06/18/2017 6:47PM

Velazquez's timing gives Hay Dakota Mystic Lake win

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Hay Dakota paid $15.80 in winning the Mystic Lake Derby on Sunday.

Hay Dakota dropped too far behind a slow pace last summer at Canterbury Park in the $200,000 Mystic Lake Derby, his strong rally falling a neck short of victory. But his rider Sunday in the $100,000 Mystic Lake Mile, Denny Velazquez, timed things better and Hay Dakota won an exciting edition of the one-mile grass race by a neck.

Hay Dakota’s trainer, Joel Berndt, also timed things well. He brought Hay Dakota back from a four-month break May 27 in a Canterbury allowance prep for Sunday’s race. Hay Dakota finished third, but got just what he needed to move forward into the Mystic Lake Mile.

Way Striking, coming off a good dirt-stakes win at Prairie Meadows, went to the front Sunday and set up shop on a clear lead while running his first quarter-mile in 24.08 seconds and a half in 48.03. Majestic Pride to the outside and One Mean Man to the inside crept into contention around the far turn, and by then Velazquez had gotten Hay Dakota out of sixth and into a golden spot just behind the leaders.

“When I saw the three of them were battling, I thought I’d wait to make my move,” Velazquez said.

Hay Dakota pounced at the top of the stretch and appeared to be on his way to a decisive victory, but Majestic Pride, racing between horses, stayed on gamely, as did Way Striking, who was ever so slightly gaining again in the final yards. One Mean Man, the 2-1 favorite, couldn’t finish with the top three and was fourth, 1 1/2 lengths out of third. Hootenanny, the 3-1 morning-line favorite, was an early scratch.

Hay Dakota ran one mile on a course officially rated good in1:35.37 and paid $15.80 to win.

Alice Mettler owns Hay Dakota, a 4-year-old by Haynesfield out of the Harlan’s Holiday mare Churchill By the Sea. Berndt said last summer he remembered Chicago-based jockey Carlos Marquez Jr. telling him following a dirt breeze at Hawthorne several months before Hay Dakota even tried turf that Berndt and Mettler had a grass horse on their hands. After four dirt losses to start his career, Hay Dakota’s connections risked him for a $20,000 maiden-claiming tag in his Canterbury and turf debut.

Hay Dakota wasn’t taken, and by the end of 2016 he had become a graded-stakes winner after upsetting the Grade 3 Commonwealth Stakes last fall at Churchill.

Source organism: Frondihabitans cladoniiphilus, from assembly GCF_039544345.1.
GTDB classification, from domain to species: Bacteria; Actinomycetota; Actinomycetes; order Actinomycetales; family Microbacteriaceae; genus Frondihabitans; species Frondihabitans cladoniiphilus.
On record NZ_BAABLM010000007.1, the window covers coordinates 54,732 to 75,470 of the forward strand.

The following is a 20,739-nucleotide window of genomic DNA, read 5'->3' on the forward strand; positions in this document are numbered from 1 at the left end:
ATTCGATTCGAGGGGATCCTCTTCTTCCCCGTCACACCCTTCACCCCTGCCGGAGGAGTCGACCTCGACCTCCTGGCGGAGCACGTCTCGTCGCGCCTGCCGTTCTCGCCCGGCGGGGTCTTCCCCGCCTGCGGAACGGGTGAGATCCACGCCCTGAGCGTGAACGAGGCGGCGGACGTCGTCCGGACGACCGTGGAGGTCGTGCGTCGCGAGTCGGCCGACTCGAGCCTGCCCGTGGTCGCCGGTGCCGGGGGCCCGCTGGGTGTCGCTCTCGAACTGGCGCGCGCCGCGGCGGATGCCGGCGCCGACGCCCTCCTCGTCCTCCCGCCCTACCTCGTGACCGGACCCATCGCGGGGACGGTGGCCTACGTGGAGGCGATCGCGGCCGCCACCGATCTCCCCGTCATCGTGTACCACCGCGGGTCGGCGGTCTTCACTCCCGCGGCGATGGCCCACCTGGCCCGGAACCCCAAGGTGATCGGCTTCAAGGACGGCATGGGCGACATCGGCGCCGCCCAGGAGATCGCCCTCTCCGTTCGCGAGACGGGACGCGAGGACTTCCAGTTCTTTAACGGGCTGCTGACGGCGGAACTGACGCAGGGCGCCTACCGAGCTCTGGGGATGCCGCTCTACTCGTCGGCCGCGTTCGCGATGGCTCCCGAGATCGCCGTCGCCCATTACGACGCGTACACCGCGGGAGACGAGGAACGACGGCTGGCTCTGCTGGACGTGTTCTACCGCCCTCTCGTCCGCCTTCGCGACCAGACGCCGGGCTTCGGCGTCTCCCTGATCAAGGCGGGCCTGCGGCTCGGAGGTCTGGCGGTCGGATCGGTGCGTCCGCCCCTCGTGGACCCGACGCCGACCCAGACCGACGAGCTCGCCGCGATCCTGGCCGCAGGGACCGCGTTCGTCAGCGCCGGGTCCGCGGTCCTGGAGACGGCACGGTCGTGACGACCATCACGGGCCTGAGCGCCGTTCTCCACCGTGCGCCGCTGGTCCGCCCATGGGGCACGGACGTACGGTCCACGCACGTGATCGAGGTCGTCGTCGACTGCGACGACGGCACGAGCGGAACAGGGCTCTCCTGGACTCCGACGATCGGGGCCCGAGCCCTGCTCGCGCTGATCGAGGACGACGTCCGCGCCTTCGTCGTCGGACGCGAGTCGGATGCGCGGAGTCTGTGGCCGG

“It’s very rewarding,” Berndt said. “He had some gate issues; that’s why we ran him for the $20,000.”

Hay Dakota won’t be running for a claiming tag anytime soon.

Sweet Tapper upsets Lady Canterbury

Sweet Tapper lost four second-level allowance races to start her 2017 campaign. Clearly all she needed was a bump up to stakes competition.

Despite his filly failing to clear her allowance condition, trainer Ian Wilkes took a swing at the $100,000 Lady Canterbury Stakes on Sunday at Canterbury Park, and Sweet Tapper hit the mark, splitting horses late under Orlando Mojica to win by a head over favored Insta Erma.

It was another 2 1/4 lengths back to Seeking Treasure as pace-setting second choice Gianna’s Dream faded to fourth. Sweet Tapper paid $18 to win and ran a mile in a snappy 1:35.88. The Canterbury turf officially was labeled “good” but produced times suggesting it was closer to firm.

Sweet Tapper is a 4-year-old filly bred by Courtlandt Farm and owned by Lorie Michaels’ Winchester Place Thoroughbreds LLC, which is based in Minnesota.

By Tapit, Sweet Tapper is out of the Grade 1-winning turf mare Sweet Talker. Her third win from 14 starts was her first in a stakes race.

Sweet Tapper finished her 3-year-old season with a distant third in the Grade 3 Mrs. Revere Stakes, and after a close encouraging fourth-place finish at Gulfstream Park in her 4-year-old debut, Sweet Tapper finished 11th on turf at Keeneland, then third in Churchill mud and second last out over Arlington Polytrack. Undeterred, Wilkes sent the filly into stakes competition and was duly rewarded.

Gianna’s Dream went out to lead and set moderate fractions of 24.34 and 48.19 while pressed mildly by Princess Erindelle. The eventual winner raced fourth on the inside, and with a quarter-mile to run was all dressed up with nowhere to go.

“I had a lot of horse turning for home,” Mojica said. “I took a shot coming up the rail.”

A good-sized gap soon opened two paths off the rail, Sweet Tapper went through it, and doing her best work in the final furlong ran down Insta Erma just in time.